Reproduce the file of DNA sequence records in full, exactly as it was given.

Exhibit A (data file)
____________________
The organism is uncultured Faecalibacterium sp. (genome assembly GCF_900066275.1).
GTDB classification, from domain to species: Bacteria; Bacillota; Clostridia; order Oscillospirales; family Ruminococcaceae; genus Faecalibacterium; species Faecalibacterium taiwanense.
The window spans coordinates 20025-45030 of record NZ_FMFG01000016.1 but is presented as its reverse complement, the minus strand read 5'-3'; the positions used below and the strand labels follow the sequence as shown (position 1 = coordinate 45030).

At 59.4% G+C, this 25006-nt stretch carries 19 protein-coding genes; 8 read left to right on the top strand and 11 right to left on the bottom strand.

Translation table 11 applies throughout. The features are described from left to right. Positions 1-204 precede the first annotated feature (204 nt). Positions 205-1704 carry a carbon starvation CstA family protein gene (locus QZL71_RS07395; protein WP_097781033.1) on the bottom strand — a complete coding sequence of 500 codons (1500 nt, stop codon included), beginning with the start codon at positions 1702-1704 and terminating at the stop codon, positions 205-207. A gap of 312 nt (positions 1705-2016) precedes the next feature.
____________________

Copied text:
The organism is uncultured Faecalibacterium sp. (genome assembly GCF_900066275.1).
GTDB classification, from domain to species: Bacteria; Bacillota; Clostridia; order Oscillospirales; family Ruminococcaceae; genus Faecalibacterium; species Faecalibacterium taiwanense.
The window spans coordinates 20025-45030 of record NZ_FMFG01000016.1 but is presented as its reverse complement, the minus strand read 5'-3'; the positions used below and the strand labels follow the sequence as shown (position 1 = coordinate 45030).

At 59.4% G+C, this 25006-nt stretch carries 19 protein-coding genes; 8 read left to right on the top strand and 11 right to left on the bottom strand.

Translation table 11 applies throughout. The features are described from left to right. Positions 1-204 precede the first annotated feature (204 nt). Positions 205-1704 carry a carbon starvation CstA family protein gene (locus QZL71_RS07395; protein WP_097781033.1) on the bottom strand — a complete coding sequence of 500 codons (1500 nt, stop codon included), beginning with the start codon at positions 1702-1704 and terminating at the stop codon, positions 205-207. A gap of 312 nt (positions 1705-2016) precedes the next feature.